However, on that rainy Monday morning, when the principal offered me a long term substitute position to finish off the end of the school year, I was so full of joy that I blindly accepted.
Fast forward a week later. Students were coming back from Spring Break and I was there – bright eyed and bushy tailed – ready to meet the thirteen students whom the principal had told me were all wonderful! I could hardly wait. A class so small, and so well behaved, meant fun activities would certainly be planned. I was beginning to think that five weeks would be too short and wished it could be longer.
And then, to start enlightening me to the situation around me, in walked the two third grade teachers in my team. They were very warm and welcoming and forewarned me that I had a rough group of kids. I laughed it off, still caught up in the joy of having a chance to teach. And then the bell rang. My students piled in. And my ignorance was quickly swept away.
The past five weeks have been a whirlwind. A whirlwind of sadness, tiredness, stress, and overwhelming helplessness. I laughed at myself for ever thinking kindergarten was hard. This was an entirely new level of difficulty.
Within the first week I heard cuss words thrown out in every day conversation, I had chairs and desks thrown across the room (not to mention plenty of smaller objects), I witnessed and tried to prevent two fist fights, and left every day worn down and feeling helpless. I could hardly teach with all the commotion every day and I felt like I rarely smiled. If you have ever thought that teaching was easy, please think again! Coming into a classroom at the end of the year to a group of rowdy kids who do not want to listen to a substitute makes for trying times.
I wish I could say it got better. I wish I could write that by the end of the five weeks every student was sitting quietly and following directions all the way and there was no bad language or fighting. But I can't write that. By the end of the five weeks, three of my students were expelled. And though I was left with a handful of students, it still took immense effort to maintain the structure of the classroom.
I wanted to quit after that first week, but I'm glad I didn't. Though the experience was rough, and though I felt as if I accomplished nothing, I did learn a lot.
First, I learned that every child has a story. Though these kids were in third grade, many of them had experienced great tragedy or loss in their lives. Many of them lived in situations that I couldn't even imagine. And the way they lived effected their behaviour in very apparent ways. It helps to listen to everyone's story so that you know where they are coming from and why they do the things they do.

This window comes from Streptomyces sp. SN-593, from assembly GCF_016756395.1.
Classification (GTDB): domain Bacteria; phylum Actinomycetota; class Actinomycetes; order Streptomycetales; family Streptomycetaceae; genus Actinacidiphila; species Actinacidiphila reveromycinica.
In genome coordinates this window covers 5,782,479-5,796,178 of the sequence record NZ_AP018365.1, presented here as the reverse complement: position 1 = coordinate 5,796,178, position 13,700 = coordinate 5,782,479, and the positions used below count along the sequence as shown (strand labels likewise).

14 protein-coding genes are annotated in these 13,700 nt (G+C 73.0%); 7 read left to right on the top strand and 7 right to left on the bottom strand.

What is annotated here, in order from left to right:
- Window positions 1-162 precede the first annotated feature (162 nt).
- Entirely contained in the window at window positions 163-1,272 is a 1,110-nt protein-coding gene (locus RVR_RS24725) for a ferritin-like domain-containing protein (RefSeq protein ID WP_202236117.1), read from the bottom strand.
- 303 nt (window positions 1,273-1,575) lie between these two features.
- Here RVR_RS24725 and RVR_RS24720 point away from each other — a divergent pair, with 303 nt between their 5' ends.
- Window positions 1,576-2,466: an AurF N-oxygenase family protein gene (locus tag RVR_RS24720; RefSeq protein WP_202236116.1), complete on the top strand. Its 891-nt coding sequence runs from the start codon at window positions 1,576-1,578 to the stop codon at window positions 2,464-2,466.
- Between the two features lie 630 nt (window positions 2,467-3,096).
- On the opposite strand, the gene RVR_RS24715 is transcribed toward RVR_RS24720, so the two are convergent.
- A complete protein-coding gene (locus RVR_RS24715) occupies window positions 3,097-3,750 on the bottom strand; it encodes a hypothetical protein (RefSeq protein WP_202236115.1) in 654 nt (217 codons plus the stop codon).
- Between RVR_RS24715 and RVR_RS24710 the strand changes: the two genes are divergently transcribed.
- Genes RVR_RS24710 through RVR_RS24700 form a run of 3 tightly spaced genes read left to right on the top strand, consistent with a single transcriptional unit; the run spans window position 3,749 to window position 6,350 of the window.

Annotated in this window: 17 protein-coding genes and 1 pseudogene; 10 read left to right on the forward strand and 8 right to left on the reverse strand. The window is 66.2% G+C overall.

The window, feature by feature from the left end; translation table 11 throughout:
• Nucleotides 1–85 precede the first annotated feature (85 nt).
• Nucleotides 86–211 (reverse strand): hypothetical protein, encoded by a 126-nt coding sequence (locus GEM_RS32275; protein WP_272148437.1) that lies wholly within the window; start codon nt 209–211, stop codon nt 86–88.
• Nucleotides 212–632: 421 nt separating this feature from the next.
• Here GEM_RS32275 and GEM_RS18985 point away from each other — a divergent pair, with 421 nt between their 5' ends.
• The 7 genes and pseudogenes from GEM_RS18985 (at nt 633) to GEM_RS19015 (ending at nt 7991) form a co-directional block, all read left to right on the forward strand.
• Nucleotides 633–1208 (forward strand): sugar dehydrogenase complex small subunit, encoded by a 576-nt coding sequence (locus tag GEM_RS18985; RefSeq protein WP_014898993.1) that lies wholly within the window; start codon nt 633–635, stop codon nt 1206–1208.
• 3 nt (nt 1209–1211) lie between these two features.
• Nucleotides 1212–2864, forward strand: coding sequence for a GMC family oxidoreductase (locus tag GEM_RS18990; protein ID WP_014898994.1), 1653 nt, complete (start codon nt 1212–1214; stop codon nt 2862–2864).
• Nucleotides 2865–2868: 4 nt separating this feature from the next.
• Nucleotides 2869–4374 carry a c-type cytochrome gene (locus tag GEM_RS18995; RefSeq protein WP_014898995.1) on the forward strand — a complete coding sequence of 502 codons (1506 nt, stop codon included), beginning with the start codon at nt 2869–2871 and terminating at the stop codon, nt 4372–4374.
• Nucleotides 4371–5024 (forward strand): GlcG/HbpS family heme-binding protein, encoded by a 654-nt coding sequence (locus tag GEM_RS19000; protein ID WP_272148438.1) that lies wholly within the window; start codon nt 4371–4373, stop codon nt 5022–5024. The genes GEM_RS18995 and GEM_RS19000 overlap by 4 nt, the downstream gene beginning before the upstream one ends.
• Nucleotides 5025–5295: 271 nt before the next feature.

Secondly, God's love was more vivid to me than ever before. Every morning on my way to work I sat in my car and prayed for love, wisdom, and patience in teaching these children. And every day God gave me what I asked for.
During my fourth week in third grade I started a new read aloud with my class – The Lion, the Witch, and the Wardrobe. I am a huge fan of C.S. Lewis and I loved getting to share that book with my third graders. Something that I had never noticed before was after Lucy and Susan watch Aslan die and then come back to life, Lucy asks Susan if they should tell Edmund what Aslan did for him. And Susan says no, because it would be so overwhelming for Edmund to realize that Aslan gave up Himself for Edmund.
Reading that struck me. I know what Christ did for me. And sometimes it isn't overwhelming, sometimes it bounces off of me like water on oil. When it shouldn't. Every day should be filled with overwhelming rejoicing and humbling at the price that Jesus paid for me! He loved me even when I was a sinner. Even when I was undeserving of any love, God so loved He gave His Son! And that– that is overwhelming grace!
As I was driving to school on the last day, I was thinking about God's love. I have seen it painted clearer these past few weeks because I have struggled to love. There were days when I felt so hardened and felt as if not an ounce of love were in me. When kids told me "no" to my face and my patience was wearing thin, I wondered how I could ever love them. When they started fights with each other, threw things, or yelled insulting words, it took every fiber of my being to hold in the tears of hurt and not walk out the door. And then I realized I do the same with God all the time. I turn away, I complain, I question why, I yell, I wonder if He's actually good, and all the while His love never fails. He doesn't turn His face away. And that realization opened my eyes to the joy of the Gospel all over again. We love because He first loved us. And His love goes so much deeper, fuller, and wider than any human love ever could – and thank God it does!
Third Grade taught me quite a lot. I feel more rounded as a teacher. I have been exposed to a spectrum of children and living situations. And I've learned that sometimes children aren't all that meets the eye. Sometimes you have to ask and listen, and no matter what, you have to love. Whether that love is in the form of a structured classroom, a listening ear, or even just sitting with a student – everybody needs love and because of the great love that Christ has given us He enables us to love others.
Am I glad Summer break is here? Absolutely.
Would I have ever walked into that Third Grade classroom knowing what the future would hold? Absolutely not! I would have run the other direction.
Am I thankful that God gave me the strength to hold on for five weeks and not quit? Yes! Yes, yes, yes! I would not do it again, but I'm thankful for all I learned. And I'm thankful that God's love never gives up!